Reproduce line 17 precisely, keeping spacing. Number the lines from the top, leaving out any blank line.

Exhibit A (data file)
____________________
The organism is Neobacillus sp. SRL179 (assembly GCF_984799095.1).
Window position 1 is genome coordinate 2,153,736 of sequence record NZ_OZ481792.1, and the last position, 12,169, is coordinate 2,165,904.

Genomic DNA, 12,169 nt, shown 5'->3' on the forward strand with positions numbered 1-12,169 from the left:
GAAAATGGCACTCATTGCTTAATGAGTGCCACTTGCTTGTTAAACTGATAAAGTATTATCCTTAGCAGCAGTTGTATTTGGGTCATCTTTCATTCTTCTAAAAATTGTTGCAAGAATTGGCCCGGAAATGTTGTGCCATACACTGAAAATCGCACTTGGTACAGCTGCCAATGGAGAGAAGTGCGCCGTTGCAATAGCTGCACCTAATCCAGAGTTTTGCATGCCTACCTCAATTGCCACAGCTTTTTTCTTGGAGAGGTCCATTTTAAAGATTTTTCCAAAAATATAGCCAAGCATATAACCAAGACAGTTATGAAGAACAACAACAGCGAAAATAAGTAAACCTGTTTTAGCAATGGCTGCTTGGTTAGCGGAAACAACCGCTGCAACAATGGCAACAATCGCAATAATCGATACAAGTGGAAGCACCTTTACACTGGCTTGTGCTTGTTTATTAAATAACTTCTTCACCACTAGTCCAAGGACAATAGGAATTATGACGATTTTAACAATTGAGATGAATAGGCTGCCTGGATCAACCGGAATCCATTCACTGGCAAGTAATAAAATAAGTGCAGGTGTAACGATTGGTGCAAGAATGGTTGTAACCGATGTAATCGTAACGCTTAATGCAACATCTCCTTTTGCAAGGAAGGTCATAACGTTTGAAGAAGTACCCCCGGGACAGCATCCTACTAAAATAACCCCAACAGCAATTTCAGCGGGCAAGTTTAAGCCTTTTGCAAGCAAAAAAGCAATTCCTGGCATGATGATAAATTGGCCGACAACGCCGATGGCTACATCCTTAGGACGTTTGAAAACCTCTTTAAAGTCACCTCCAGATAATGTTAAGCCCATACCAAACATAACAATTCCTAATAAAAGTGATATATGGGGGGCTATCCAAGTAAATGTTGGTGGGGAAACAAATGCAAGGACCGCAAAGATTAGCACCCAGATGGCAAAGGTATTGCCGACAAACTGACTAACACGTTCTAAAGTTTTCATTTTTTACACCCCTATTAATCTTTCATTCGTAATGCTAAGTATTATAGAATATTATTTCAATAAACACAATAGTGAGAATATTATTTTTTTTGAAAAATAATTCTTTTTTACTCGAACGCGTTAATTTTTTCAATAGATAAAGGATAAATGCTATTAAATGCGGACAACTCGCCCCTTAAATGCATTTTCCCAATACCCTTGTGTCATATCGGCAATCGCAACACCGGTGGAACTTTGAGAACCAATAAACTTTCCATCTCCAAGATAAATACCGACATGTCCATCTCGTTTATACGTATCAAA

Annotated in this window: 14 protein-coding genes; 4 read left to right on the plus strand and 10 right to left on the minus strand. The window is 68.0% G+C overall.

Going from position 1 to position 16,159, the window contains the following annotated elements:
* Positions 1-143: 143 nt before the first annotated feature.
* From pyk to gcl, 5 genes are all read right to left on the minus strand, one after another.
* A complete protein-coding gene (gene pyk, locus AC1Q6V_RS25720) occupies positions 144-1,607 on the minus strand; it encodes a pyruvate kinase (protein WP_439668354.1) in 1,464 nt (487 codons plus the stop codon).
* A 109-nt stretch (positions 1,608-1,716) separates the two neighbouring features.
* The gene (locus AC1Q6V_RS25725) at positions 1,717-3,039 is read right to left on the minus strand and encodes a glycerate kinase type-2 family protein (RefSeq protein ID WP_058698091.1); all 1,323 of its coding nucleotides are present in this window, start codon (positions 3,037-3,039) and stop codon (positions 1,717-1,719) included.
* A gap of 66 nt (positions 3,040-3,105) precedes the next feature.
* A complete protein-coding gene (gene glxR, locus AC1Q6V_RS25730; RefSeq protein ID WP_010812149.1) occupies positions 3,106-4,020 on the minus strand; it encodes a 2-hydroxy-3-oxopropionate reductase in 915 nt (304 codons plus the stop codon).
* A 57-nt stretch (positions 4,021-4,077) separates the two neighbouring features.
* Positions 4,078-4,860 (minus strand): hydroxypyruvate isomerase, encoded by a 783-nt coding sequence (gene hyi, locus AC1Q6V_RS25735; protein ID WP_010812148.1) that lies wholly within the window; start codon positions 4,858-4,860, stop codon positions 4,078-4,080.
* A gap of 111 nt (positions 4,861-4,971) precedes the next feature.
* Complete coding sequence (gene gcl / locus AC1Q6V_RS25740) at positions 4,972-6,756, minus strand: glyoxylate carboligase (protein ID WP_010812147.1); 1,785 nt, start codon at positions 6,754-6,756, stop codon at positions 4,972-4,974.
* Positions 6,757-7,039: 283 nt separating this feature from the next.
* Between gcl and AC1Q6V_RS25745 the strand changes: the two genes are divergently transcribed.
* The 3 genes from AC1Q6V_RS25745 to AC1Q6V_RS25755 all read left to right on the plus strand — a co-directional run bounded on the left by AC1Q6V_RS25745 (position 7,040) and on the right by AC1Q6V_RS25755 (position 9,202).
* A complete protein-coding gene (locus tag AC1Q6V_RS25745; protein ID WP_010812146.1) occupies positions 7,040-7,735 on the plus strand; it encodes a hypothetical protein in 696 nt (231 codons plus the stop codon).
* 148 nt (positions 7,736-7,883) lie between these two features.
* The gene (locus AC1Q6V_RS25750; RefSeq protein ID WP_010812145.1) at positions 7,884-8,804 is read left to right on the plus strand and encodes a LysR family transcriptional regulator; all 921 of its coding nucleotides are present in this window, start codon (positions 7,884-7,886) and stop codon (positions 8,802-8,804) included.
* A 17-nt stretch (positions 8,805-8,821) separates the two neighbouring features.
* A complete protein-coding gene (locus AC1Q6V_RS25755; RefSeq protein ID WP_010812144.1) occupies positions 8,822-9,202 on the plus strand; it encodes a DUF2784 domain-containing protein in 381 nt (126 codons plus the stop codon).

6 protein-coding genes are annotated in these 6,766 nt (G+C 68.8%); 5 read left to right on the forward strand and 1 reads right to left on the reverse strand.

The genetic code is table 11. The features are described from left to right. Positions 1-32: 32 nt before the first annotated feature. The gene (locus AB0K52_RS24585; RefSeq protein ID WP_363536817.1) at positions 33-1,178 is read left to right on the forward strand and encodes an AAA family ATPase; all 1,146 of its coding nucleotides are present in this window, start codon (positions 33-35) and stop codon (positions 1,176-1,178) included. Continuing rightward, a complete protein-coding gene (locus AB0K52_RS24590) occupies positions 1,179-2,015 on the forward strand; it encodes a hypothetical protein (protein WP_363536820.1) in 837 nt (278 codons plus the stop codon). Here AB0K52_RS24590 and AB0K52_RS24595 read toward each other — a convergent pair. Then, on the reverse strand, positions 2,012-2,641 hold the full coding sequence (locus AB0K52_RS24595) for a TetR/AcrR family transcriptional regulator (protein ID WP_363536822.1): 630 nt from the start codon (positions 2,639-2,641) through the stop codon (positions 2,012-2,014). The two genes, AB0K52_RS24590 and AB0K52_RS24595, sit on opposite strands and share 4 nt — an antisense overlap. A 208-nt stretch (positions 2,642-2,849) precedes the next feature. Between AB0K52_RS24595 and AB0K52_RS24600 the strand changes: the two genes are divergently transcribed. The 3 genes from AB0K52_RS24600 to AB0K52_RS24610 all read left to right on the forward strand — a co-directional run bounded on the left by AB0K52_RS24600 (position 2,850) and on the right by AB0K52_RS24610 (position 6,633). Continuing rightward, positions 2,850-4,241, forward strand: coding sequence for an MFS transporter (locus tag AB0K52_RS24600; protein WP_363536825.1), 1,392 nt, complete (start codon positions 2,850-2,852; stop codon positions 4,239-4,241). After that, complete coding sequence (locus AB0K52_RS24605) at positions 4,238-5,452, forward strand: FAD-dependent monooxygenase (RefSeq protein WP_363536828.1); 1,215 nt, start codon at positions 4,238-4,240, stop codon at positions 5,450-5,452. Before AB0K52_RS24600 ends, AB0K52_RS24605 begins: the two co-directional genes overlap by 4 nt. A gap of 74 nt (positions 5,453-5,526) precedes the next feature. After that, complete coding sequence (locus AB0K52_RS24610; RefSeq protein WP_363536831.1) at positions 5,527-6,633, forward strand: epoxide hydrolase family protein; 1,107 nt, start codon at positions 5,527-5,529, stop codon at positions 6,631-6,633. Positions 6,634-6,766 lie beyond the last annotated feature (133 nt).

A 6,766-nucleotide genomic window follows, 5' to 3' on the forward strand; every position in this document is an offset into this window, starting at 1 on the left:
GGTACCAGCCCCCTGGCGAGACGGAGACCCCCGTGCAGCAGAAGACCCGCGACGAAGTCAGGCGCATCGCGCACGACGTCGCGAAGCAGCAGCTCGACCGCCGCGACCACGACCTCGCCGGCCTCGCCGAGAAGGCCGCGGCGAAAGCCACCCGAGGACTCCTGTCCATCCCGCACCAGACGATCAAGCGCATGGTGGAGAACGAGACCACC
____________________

* Complete coding sequence (gene gcl / locus AC1Q6V_RS25740) at positions 4,972-6,756, minus strand: glyoxylate carboligase (protein ID WP_010812147.1); 1,785 nt, start codon at positions 6,754-6,756, stop codon at positions 4,972-4,974.